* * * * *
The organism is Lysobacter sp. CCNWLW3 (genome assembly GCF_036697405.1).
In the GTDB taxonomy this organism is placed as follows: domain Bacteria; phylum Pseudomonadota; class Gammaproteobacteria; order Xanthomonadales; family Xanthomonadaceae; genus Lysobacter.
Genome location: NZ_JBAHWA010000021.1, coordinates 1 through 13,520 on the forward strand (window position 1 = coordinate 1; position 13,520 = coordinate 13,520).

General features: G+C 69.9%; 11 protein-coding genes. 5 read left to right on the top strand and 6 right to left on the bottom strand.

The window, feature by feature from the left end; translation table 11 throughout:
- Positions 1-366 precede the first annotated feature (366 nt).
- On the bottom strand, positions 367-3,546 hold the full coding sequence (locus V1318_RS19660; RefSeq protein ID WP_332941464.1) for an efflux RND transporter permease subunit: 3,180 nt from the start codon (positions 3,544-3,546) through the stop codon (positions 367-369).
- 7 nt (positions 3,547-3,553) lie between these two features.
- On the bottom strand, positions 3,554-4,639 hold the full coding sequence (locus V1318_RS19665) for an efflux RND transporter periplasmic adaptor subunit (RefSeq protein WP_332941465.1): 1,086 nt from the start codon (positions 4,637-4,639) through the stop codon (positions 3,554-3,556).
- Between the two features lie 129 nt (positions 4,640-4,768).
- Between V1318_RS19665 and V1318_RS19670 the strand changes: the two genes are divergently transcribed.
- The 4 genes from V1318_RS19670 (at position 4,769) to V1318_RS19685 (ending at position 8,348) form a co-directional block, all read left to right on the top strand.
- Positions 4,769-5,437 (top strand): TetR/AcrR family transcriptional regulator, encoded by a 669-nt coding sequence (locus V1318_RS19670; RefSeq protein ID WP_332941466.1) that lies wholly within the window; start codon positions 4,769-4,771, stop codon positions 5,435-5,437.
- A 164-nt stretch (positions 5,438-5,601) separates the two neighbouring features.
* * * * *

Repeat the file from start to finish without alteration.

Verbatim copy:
The organism is Lysobacter sp. CCNWLW3 (genome assembly GCF_036697405.1).
In the GTDB taxonomy this organism is placed as follows: domain Bacteria; phylum Pseudomonadota; class Gammaproteobacteria; order Xanthomonadales; family Xanthomonadaceae; genus Lysobacter.
Genome location: NZ_JBAHWA010000021.1, coordinates 1 through 13,520 on the forward strand (window position 1 = coordinate 1; position 13,520 = coordinate 13,520).

General features: G+C 69.9%; 11 protein-coding genes. 5 read left to right on the top strand and 6 right to left on the bottom strand.

The window, feature by feature from the left end; translation table 11 throughout:
- Positions 1-366 precede the first annotated feature (366 nt).
- On the bottom strand, positions 367-3,546 hold the full coding sequence (locus V1318_RS19660; RefSeq protein ID WP_332941464.1) for an efflux RND transporter permease subunit: 3,180 nt from the start codon (positions 3,544-3,546) through the stop codon (positions 367-369).
- 7 nt (positions 3,547-3,553) lie between these two features.
- On the bottom strand, positions 3,554-4,639 hold the full coding sequence (locus V1318_RS19665) for an efflux RND transporter periplasmic adaptor subunit (RefSeq protein WP_332941465.1): 1,086 nt from the start codon (positions 4,637-4,639) through the stop codon (positions 3,554-3,556).
- Between the two features lie 129 nt (positions 4,640-4,768).
- Between V1318_RS19665 and V1318_RS19670 the strand changes: the two genes are divergently transcribed.
- The 4 genes from V1318_RS19670 (at position 4,769) to V1318_RS19685 (ending at position 8,348) form a co-directional block, all read left to right on the top strand.
- Positions 4,769-5,437 (top strand): TetR/AcrR family transcriptional regulator, encoded by a 669-nt coding sequence (locus V1318_RS19670; RefSeq protein ID WP_332941466.1) that lies wholly within the window; start codon positions 4,769-4,771, stop codon positions 5,435-5,437.
- A 164-nt stretch (positions 5,438-5,601) separates the two neighbouring features.